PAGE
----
Sunday, February 18, 2007

Sunday Burst of Weirdness

Here we go:

:: Almost two years ago I finally filled a giant hole in my small geek-toy collection when, through the services of eBay, I bought a die-cast Millennium Falcon. Finally I could play out the asteroid-field chase from The Empire Strikes Back in my head! And the final battle from Return of the Jedi! Hooray!

(Actually, I now own two die-cast Millennium Falcons; the months following the release of Revenge of the Sith saw a whole bunch of new Star Wars toys on the market, among them new ships from MicroMachines. My second toy Falcon, viewable in this photo (although not very well), is a "battle-scarred" one. That apparently means they dabbed more gray paint on it to simulate carbon scoring from laser blasts and whatnot. So basically I seem to now have a model of the Falcon from both before and after Han Solo got his hands on it.)

Why am I bringing this up? Because now you can get a Lego set to make your own Millennium Falcon. It checks in at almost three feet in length, and it costs five hundred dollars.

I don't think I'll be buying any of these anytime soon. Not just the money, but who the hell has the patience to assemble it?!


:: The stuff people do these days. Ye Gods. (Kind of a creepy image involving tattooing. Not graphic, but creepy.)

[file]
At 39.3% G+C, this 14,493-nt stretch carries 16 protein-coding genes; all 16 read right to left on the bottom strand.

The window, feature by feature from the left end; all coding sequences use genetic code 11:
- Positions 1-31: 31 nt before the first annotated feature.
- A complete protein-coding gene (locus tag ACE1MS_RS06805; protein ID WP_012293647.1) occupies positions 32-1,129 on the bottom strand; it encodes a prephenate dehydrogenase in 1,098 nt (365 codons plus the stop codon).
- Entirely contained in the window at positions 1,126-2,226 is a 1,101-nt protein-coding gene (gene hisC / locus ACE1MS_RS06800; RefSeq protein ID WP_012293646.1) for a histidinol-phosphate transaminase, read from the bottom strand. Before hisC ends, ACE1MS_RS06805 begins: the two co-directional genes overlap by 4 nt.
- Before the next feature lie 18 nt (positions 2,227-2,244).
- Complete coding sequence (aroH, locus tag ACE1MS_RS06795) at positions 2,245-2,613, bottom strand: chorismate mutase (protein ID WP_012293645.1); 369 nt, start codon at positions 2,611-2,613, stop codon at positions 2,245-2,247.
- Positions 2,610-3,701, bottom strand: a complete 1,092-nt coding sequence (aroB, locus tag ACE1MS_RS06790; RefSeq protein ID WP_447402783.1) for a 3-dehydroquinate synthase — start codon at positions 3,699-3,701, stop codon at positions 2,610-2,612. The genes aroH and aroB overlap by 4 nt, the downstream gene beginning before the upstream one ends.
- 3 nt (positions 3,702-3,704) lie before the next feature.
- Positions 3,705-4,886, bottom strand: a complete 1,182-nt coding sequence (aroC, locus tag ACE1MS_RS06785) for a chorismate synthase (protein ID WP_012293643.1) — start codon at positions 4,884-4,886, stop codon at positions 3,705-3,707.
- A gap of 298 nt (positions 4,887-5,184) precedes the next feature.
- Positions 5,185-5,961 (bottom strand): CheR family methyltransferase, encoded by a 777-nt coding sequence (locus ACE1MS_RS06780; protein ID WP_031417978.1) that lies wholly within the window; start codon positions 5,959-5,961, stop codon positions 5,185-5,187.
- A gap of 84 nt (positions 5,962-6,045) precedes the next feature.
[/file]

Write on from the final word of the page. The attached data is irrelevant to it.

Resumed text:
:: Superman versus the KKK. Seriously. This is fascinating.


:: I saw this mentioned on a blog somewhere over the last few days, but now I can't remember which blog. I'll update if I find it again, but for now, here's a bit of Presidential lore I didn't know: sixteen years after he left the Presidency, John Tyler, our tenth President, was elected to the Confederate House of Representatives.

Now, Tyler died before he could assume that office, but I'm wondering: if he'd lived to serve in the Confederate Congress, would that have constituted an act of treason against the United States? Committed by a former President? Man, history's fascinating, but you never hear about this stuff in high school. It's like, they give you all the boring outline stuff, but the year ends and you graduate before you can start learning all the good stuff.


Roger Owen Green said...

Actually, I did know that about Tyler. I'd say YES, it woyuld have been treasonous.

Anonymous said...

The very act of standing for election for the rebel Congress was an act of treason. As notes, "By serving in the Rebel government, Tyler became the only President to have publicly committed an act of treason against the United States of America."